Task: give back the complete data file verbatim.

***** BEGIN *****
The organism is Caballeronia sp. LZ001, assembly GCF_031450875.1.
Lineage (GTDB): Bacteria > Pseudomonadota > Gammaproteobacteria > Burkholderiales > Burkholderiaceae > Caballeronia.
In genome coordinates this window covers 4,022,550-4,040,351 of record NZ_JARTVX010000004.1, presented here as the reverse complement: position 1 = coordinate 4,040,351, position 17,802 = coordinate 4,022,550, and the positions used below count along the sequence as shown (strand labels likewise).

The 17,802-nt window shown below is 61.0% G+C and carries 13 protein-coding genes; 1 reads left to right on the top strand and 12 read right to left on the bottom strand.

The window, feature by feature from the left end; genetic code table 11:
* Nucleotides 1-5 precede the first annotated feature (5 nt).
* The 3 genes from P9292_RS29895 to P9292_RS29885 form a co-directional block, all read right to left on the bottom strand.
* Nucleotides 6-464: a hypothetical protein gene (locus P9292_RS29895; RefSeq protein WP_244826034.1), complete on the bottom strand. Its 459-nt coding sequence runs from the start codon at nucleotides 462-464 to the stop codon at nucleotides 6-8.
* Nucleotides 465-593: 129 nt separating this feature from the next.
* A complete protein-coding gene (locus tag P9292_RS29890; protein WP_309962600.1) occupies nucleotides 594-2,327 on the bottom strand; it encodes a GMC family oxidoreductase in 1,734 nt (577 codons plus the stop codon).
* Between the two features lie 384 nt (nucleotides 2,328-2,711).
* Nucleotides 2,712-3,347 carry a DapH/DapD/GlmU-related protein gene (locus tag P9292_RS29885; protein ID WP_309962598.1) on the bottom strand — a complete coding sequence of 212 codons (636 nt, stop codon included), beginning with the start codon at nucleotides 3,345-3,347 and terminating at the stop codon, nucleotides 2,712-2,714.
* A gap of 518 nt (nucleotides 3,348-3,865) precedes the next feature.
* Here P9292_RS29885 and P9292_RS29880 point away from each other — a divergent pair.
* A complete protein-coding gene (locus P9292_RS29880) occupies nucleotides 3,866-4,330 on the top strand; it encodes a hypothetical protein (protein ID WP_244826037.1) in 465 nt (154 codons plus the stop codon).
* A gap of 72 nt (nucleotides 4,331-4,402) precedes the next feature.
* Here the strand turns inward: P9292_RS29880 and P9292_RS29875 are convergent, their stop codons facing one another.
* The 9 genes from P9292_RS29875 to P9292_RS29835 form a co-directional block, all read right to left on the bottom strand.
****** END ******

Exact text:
The organism is Caballeronia sp. LZ001, assembly GCF_031450875.1.
Lineage (GTDB): Bacteria > Pseudomonadota > Gammaproteobacteria > Burkholderiales > Burkholderiaceae > Caballeronia.
In genome coordinates this window covers 4,022,550-4,040,351 of record NZ_JARTVX010000004.1, presented here as the reverse complement: position 1 = coordinate 4,040,351, position 17,802 = coordinate 4,022,550, and the positions used below count along the sequence as shown (strand labels likewise).

The 17,802-nt window shown below is 61.0% G+C and carries 13 protein-coding genes; 1 reads left to right on the top strand and 12 read right to left on the bottom strand.

The window, feature by feature from the left end; genetic code table 11:
* Nucleotides 1-5 precede the first annotated feature (5 nt).
* The 3 genes from P9292_RS29895 to P9292_RS29885 form a co-directional block, all read right to left on the bottom strand.
* Nucleotides 6-464: a hypothetical protein gene (locus P9292_RS29895; RefSeq protein WP_244826034.1), complete on the bottom strand. Its 459-nt coding sequence runs from the start codon at nucleotides 462-464 to the stop codon at nucleotides 6-8.
* Nucleotides 465-593: 129 nt separating this feature from the next.
* A complete protein-coding gene (locus tag P9292_RS29890; protein WP_309962600.1) occupies nucleotides 594-2,327 on the bottom strand; it encodes a GMC family oxidoreductase in 1,734 nt (577 codons plus the stop codon).
* Between the two features lie 384 nt (nucleotides 2,328-2,711).
* Nucleotides 2,712-3,347 carry a DapH/DapD/GlmU-related protein gene (locus tag P9292_RS29885; protein ID WP_309962598.1) on the bottom strand — a complete coding sequence of 212 codons (636 nt, stop codon included), beginning with the start codon at nucleotides 3,345-3,347 and terminating at the stop codon, nucleotides 2,712-2,714.
* A gap of 518 nt (nucleotides 3,348-3,865) precedes the next feature.
* Here P9292_RS29885 and P9292_RS29880 point away from each other — a divergent pair.
* A complete protein-coding gene (locus P9292_RS29880) occupies nucleotides 3,866-4,330 on the top strand; it encodes a hypothetical protein (protein ID WP_244826037.1) in 465 nt (154 codons plus the stop codon).
* A gap of 72 nt (nucleotides 4,331-4,402) precedes the next feature.
* Here the strand turns inward: P9292_RS29880 and P9292_RS29875 are convergent, their stop codons facing one another.
* The 9 genes from P9292_RS29875 to P9292_RS29835 form a co-directional block, all read right to left on the bottom strand.